Last week, I pulled up the last of the green beans. I decided that I wanted to try pickling some of these beans. So I dug out the recipe for Dilly Beans and made up a batch. These are a lot like dill pickles, but with beans. They are very easy to make.
- ~2 pounds green beans
- 1/4 tsp red pepper flake per jar
- 1 tsp dill seed per jar
- 1 clove garlic per jar
- 2 1/2 cups white vinegar
- 2 1/2 cups water
- 1/4 cup pickling salt Continue reading
Welcome to this week’s homestead update. Unfortunately I don’t have a lot of pictures to share today.
I had to get the grass mowed this past weekend. It was getting deep because of all the rain. I got out there Saturday morning and basically raced the incoming weather front. I was able to get the yard outside the fence mowed. I put the mower put away and the rain broke loose. It poured for a couple of hours. Then just drizzled all night long. Continue reading
Last week, I posted about how to freeze corn. After cutting all that corn off of the cob, I was left with a bunch of corn cobs. That sure seemed like a lot of waste, so searched the Internet to see if there was something I could make out of them. Of course, I found suggestions of making corn cob pipes or feeding them to the animals to get the last of the corn off of the cob. But I recalled hearing about corn cob jelly. So I did some searching and found a couple of recipes. Continue reading
6 dozen ears
As a rule, I don’t grow corn. For me, it just doesn’t pay off. Each corn-stalk produces just a couple of ears. Corn has to be planted in blocks. Corn is a heavy feeder. In season, sweet corn is pretty cheap. So I choose to use my valuable garden space to grow other stuff. But we like to freeze corn for use over the winter. That means we have to hit the farm stands. Last weekend, my wife stopped at the farm stand up the road and bought 6 dozen ears of corn, we counted it and there were 80 ears total. Today I’ll talk about how we go about freezing corn for future use. Continue reading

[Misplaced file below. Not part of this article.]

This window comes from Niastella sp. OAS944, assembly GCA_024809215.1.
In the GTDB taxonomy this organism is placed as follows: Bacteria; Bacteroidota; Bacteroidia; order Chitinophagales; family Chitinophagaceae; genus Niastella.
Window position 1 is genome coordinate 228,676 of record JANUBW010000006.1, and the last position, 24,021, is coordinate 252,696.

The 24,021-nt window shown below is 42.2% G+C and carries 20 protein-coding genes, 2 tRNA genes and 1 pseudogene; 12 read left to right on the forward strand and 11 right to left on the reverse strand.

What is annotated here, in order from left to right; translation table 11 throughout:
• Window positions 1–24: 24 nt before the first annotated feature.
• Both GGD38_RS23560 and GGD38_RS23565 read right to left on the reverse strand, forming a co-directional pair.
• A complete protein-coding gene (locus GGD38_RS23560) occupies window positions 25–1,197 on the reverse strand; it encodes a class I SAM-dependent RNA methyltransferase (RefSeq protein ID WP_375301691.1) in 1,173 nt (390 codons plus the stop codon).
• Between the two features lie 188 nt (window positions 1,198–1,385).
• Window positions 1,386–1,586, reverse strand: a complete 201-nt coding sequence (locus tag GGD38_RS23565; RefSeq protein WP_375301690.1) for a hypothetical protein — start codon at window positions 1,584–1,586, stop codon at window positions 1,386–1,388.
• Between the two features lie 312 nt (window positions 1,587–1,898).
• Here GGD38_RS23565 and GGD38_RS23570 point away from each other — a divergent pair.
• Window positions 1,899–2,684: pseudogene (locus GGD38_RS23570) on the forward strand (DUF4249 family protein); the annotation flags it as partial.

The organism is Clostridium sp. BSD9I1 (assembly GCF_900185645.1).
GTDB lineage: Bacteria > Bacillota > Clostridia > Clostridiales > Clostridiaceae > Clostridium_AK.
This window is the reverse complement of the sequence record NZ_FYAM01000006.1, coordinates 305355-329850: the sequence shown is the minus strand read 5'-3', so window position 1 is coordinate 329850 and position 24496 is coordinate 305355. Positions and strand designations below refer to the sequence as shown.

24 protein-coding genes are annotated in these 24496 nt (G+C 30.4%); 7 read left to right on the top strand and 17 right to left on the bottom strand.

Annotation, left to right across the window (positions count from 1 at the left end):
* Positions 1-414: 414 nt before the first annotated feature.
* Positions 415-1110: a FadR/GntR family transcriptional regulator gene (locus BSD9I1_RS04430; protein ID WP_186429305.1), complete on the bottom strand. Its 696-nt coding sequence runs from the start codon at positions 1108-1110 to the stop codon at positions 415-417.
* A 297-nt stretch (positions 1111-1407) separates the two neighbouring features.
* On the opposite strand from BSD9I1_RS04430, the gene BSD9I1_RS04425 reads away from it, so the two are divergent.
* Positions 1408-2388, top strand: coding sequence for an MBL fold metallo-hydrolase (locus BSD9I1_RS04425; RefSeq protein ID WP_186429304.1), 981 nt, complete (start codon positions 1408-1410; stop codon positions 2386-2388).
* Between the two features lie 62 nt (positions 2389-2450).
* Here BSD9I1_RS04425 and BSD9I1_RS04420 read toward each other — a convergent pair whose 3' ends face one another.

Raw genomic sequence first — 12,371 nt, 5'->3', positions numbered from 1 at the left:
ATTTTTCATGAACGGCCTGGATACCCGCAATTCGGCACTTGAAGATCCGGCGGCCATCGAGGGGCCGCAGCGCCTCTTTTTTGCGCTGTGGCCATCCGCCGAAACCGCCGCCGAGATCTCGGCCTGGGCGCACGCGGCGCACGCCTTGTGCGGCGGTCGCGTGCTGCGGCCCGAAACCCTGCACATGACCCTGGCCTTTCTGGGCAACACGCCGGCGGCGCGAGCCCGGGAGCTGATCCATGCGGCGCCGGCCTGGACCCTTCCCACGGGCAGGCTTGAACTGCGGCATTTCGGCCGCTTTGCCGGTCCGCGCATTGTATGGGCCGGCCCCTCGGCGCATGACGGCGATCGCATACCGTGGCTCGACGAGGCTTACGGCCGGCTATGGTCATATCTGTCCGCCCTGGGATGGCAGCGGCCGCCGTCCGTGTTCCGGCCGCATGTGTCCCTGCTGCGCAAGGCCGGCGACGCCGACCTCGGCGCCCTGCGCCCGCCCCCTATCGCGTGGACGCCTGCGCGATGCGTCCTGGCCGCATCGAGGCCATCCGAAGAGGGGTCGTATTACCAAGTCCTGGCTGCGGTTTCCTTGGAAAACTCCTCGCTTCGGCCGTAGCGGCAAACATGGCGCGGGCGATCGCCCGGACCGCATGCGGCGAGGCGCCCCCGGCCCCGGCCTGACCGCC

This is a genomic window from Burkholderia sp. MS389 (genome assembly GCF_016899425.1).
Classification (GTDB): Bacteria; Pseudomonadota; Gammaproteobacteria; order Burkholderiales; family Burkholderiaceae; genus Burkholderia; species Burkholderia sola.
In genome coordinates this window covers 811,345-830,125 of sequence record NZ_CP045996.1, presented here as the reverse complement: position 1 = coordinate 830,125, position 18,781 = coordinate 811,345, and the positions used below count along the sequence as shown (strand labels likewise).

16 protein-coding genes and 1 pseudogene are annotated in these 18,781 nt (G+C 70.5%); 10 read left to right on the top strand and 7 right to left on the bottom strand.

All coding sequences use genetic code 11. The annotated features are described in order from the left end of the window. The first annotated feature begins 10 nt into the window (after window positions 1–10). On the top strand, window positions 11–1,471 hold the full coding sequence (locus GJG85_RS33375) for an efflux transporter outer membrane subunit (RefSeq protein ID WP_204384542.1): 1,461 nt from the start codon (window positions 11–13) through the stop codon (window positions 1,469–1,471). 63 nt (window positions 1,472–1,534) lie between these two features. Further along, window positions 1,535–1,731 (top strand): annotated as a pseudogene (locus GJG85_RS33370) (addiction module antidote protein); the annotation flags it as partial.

Actually, there really isn’t much I can say for this week. I just haven’t gotten much done on the homestead this week.
As I mentioned, last week we were on vacation. We went to the Outer Banks and had a great time. We had a house right on the beach, so there wasn’t any time spent lugging our beach stuff down to the beach. It also made it very convenient to hit the beach multiple times on the same day. We are definitely doing it again next year. Continue reading
Black cherry tree
Since we moved into this house 3 years ago, I’ve been watching a tree grow fruit throughout the Summer. I figured it was just some junk tree that the previous owner planted. Like all the black walnut trees and holly trees and bushes. This year I decided that it was time to figure out what it was and if the berries were edible. After a little bit of research, I found that these are black cherries. Since I’ve been harvesting all the other edible plants on the homestead, I decided to see what I could do with these. Continue reading
Last week I posted about how I make salsa and tomato paste. Both of those start with peeling tomatoes, so I figured I should post how to do this. I would guess that a lot of the folks reading this blog already know this, but since I didn’t know it until a couple of years ago, it needs shared.
Cut the X
First step is to cut a cross into the blossom end of the tomato. There is no need to cut deeply into the tomato, make it just deep enough to cut through the skin. This line is where we will begin peeling the tomato once it is ready. Continue reading